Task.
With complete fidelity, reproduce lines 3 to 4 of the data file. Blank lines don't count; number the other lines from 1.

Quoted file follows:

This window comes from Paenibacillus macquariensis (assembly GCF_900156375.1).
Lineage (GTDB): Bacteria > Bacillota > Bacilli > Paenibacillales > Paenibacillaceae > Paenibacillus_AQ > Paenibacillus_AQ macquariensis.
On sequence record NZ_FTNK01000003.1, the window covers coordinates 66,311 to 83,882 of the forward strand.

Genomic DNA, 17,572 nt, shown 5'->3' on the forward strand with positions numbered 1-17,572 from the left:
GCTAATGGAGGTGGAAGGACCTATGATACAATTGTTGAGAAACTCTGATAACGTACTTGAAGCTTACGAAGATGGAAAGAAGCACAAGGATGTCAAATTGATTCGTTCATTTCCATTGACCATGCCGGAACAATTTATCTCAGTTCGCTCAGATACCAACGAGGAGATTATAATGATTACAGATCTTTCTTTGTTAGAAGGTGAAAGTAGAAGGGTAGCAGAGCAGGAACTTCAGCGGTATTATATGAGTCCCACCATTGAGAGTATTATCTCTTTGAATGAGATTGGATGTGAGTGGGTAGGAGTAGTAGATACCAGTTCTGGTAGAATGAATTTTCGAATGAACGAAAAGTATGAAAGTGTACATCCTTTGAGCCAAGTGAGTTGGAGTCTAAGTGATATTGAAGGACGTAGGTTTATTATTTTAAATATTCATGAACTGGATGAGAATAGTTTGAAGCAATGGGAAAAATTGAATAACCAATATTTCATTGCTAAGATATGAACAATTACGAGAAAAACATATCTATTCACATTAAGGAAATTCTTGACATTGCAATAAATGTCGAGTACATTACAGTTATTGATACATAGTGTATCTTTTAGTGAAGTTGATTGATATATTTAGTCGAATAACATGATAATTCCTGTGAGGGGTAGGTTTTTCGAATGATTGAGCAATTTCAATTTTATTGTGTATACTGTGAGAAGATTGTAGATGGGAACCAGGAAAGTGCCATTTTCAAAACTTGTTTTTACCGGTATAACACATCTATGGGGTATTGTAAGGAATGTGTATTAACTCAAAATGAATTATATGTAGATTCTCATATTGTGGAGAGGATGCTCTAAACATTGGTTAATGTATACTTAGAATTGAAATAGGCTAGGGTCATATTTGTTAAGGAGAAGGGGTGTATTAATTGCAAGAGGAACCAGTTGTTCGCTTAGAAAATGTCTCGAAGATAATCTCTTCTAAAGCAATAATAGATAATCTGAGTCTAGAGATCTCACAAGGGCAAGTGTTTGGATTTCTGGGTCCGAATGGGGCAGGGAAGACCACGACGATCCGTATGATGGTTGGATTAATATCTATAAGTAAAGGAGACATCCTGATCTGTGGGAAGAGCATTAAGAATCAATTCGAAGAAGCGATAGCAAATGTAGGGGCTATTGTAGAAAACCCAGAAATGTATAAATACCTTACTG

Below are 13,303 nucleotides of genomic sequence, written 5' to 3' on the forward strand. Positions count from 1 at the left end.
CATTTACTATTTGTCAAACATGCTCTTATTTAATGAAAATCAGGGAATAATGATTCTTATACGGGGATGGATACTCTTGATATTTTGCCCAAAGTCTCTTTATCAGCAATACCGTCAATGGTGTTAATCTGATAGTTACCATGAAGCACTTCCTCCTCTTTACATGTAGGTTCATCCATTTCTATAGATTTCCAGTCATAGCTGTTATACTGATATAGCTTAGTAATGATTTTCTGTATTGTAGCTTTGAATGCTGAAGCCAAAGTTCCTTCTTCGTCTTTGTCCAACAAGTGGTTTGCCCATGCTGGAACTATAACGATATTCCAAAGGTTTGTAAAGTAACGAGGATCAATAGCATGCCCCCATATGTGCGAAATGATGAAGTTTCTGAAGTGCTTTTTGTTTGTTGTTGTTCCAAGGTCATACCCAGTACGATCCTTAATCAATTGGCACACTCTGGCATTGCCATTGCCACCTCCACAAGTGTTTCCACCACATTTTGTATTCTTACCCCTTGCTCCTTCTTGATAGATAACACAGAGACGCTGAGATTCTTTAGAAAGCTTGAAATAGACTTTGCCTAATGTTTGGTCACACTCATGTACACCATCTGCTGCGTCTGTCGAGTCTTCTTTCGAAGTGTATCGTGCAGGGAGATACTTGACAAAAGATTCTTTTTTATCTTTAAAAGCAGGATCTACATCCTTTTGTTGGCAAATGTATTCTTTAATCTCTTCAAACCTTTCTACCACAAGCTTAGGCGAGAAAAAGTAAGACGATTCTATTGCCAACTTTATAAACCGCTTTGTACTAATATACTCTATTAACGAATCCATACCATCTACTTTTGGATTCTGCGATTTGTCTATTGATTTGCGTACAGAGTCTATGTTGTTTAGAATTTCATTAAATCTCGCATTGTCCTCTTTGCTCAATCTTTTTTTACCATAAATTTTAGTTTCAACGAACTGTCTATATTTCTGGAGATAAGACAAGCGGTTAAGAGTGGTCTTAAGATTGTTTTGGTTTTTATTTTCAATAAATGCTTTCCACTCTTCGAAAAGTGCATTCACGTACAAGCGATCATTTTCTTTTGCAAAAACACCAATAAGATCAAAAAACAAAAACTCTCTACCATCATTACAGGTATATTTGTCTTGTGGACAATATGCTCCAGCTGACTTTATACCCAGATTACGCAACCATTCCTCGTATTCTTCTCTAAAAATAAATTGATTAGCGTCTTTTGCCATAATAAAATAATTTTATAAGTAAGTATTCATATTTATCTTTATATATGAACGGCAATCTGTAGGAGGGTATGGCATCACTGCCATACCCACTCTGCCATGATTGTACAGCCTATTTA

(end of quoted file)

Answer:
On sequence record NZ_FTNK01000003.1, the window covers coordinates 66,311 to 83,882 of the forward strand.

Genomic DNA, 17,572 nt, shown 5'->3' on the forward strand with positions numbered 1-17,572 from the left: